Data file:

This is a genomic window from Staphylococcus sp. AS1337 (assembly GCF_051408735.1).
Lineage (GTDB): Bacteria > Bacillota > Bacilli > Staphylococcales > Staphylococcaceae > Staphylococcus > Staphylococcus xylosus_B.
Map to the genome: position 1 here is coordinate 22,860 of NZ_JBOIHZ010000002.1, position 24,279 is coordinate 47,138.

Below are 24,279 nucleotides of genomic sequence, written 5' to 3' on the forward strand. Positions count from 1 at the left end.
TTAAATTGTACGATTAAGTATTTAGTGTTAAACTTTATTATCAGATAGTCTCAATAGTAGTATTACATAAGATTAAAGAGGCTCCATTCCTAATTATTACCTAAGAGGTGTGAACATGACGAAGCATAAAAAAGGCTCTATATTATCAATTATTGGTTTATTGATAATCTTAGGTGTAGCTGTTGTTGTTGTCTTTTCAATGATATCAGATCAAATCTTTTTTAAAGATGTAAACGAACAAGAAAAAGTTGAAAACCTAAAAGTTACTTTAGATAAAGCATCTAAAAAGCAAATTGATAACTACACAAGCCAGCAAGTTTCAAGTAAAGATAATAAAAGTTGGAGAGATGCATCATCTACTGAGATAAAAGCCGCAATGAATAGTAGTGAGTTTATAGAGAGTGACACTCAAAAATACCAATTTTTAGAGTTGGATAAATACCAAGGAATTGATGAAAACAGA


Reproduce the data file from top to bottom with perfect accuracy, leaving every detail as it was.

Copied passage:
This is a genomic window from Staphylococcus sp. AS1337 (assembly GCF_051408735.1).
Lineage (GTDB): Bacteria > Bacillota > Bacilli > Staphylococcales > Staphylococcaceae > Staphylococcus > Staphylococcus xylosus_B.
Map to the genome: position 1 here is coordinate 22,860 of NZ_JBOIHZ010000002.1, position 24,279 is coordinate 47,138.

Below are 24,279 nucleotides of genomic sequence, written 5' to 3' on the forward strand. Positions count from 1 at the left end.
TTAAATTGTACGATTAAGTATTTAGTGTTAAACTTTATTATCAGATAGTCTCAATAGTAGTATTACATAAGATTAAAGAGGCTCCATTCCTAATTATTACCTAAGAGGTGTGAACATGACGAAGCATAAAAAAGGCTCTATATTATCAATTATTGGTTTATTGATAATCTTAGGTGTAGCTGTTGTTGTTGTCTTTTCAATGATATCAGATCAAATCTTTTTTAAAGATGTAAACGAACAAGAAAAAGTTGAAAACCTAAAAGTTACTTTAGATAAAGCATCTAAAAAGCAAATTGATAACTACACAAGCCAGCAAGTTTCAAGTAAAGATAATAAAAGTTGGAGAGATGCATCATCTACTGAGATAAAAGCCGCAATGAATAGTAGTGAGTTTATAGAGAGTGACACTCAAAAATACCAATTTTTAGAGTTGGATAAATACCAAGGAATTGATGAAAACAGA